World’s First RPC Worm Found – Experts Forecast Large-Scale Infections

F-Secure is issuing an international alert on a new network worm known as Lovsan or Msblast. This worm spreads to Windows servers and workstations as MSBLAST.EXE, using the well-known RPC hole. The worm will launch an attack against on 16th of August.

“The IT security industry has been waiting in horror for a new major worm to appear since the RPC/DCOM hole was found on the 16th of July”, says Mikko Hypponen, Director of Anti-Virus Research at F-Secure. “Now it’s here”.

First sample of this worm was received to F-Secure Anti-Virus Research Labs at 20:22 GMT on 11th of August, 2003. The worm spreads in a 6176 byte executable named MSBLAST.EXE to Windows 2000 and Windows XP systems unless recent Windows security patches have been applied.

The worm will scan addresses in the internet to locate vulnerable Windows machines. Once found, it will copy itself over and modify the system so the worm will be executed every time the machine is started. The worm will keep on replicating from every infected machine.

The Lovsan worm contains these texts:

I just want to say LOVE YOU SAN!!
billy gates why do you make this possible ? Stop making money and fix your software!!

“There seems to be clear attack routine in the worm”, observes Hypponen. On the 16th of August the worm will start a distributed denial-of-service attack against the server. “If our initial spreading data is correct and the worm continues to spread fast, the attack might take down the whole Windows Update service”.


Q: What makes this worm special?
A: It spreads using the MS03-026 DCOM/RPC hole, “Buffer Overrun In RPC Interface” – which is one of the most common security holes in the world right now.

Q: When was it found?
A: First sample of this worm was received to F-Secure Virus Research Labs at 20:22 GMT on 11th of August, 2003.

Q: How does it spread?
A: If an unprotected machine is connected to the internet, the worm will access it directly with connections to TCP port 135 and infect it remotely. The user sees nothing.

Q: Which Windows platforms are vulnerable?
A: At least Windows 2000 and Windows XP. It seems that Windows NT 4 and Windows 2003 might be affected, but this has not yet been confirmed either way.

Q: Does Microsoft have a patch to close this hole?
A: Yes, at

Q: How many machines it could infect?
A: There are potentially tens of millions of machines to infect. For reference, Slammer worm only had around 100,000 potential SQL servers to infect and even Code Red had less than 2 million machines IIS web servers. Then again, most of the workstations with the RPC hole are behind firewalls.

Q: Could it get behind firewalls?
A: In several ways. There might holes in the firewall rules, or people might make direct unfiltered connections from behind the firewall (with modems or WLAN). Or somebody might just carry an infected laptop to the company premises.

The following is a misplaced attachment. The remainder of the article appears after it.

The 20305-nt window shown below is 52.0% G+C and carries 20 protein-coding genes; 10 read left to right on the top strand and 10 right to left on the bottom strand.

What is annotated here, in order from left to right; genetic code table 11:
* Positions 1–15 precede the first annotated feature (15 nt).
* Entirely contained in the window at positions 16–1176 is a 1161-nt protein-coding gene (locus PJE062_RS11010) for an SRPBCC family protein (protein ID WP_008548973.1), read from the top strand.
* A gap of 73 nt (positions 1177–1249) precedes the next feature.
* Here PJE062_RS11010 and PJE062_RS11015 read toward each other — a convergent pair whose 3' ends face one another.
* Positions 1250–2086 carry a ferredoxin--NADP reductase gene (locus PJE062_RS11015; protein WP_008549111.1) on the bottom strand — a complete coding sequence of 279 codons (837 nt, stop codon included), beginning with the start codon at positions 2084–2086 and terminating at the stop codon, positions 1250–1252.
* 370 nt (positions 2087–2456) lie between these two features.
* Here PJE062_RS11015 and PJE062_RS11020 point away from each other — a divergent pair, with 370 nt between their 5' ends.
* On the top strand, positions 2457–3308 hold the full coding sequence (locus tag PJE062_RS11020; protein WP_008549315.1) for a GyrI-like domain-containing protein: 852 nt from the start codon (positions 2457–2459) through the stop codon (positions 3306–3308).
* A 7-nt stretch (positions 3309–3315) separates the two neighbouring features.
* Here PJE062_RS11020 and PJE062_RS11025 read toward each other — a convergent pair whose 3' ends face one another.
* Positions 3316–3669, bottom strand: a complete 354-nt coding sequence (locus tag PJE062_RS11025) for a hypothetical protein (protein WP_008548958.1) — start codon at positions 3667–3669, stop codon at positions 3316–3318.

Q: Will there be different versions of this worm?
A: Most likely there will be several variants, yes.

Q: What kind of emails does this worm send?
A: None. This is not an email worm. It never sends any emails.

Q: Is this a ‘Warhol’ worm?
A: No. It has no hitlist and it doesn’t spread as fast as for example the Slammer worm did in February 2003.

Q: Does it do direct damage to infected machines?
A: No. But it does try to take down after midnight local time on 16th of August.

Q: Where is this worm from?
A: We don’t know.

Detailed technical description of the worm as well as screenshots are available in the F-Secure Virus Description Database at

F-Secure Anti-Virus can detect and stop the Lovsan worm. F-Secure Anti-Virus can be downloaded from

About F-Secure

F-Secure Corporation is the leading provider of centrally managed security solutions for the mobile enterprise. The company’s award-winning products include antivirus, file encryption and network security solutions for major platforms from desktops to servers and from laptops to handhelds. Founded in 1988, F-Secure has been listed on the Helsinki Exchanges since November 1999. The company is headquartered in Helsinki, Finland, with the North Amercan headquarters in San Jose, California, as well as offices in Germany, Sweden, Japan and the United Kingdom and regional offices in the USA. F-Secure is supported by a network of value added resellers and distributors in over 90 countries around the globe. Through licening and distribution agreements, the company’s security applications are available for the products of the leading handheld equipment manufacturers, such as Nokia and HP.

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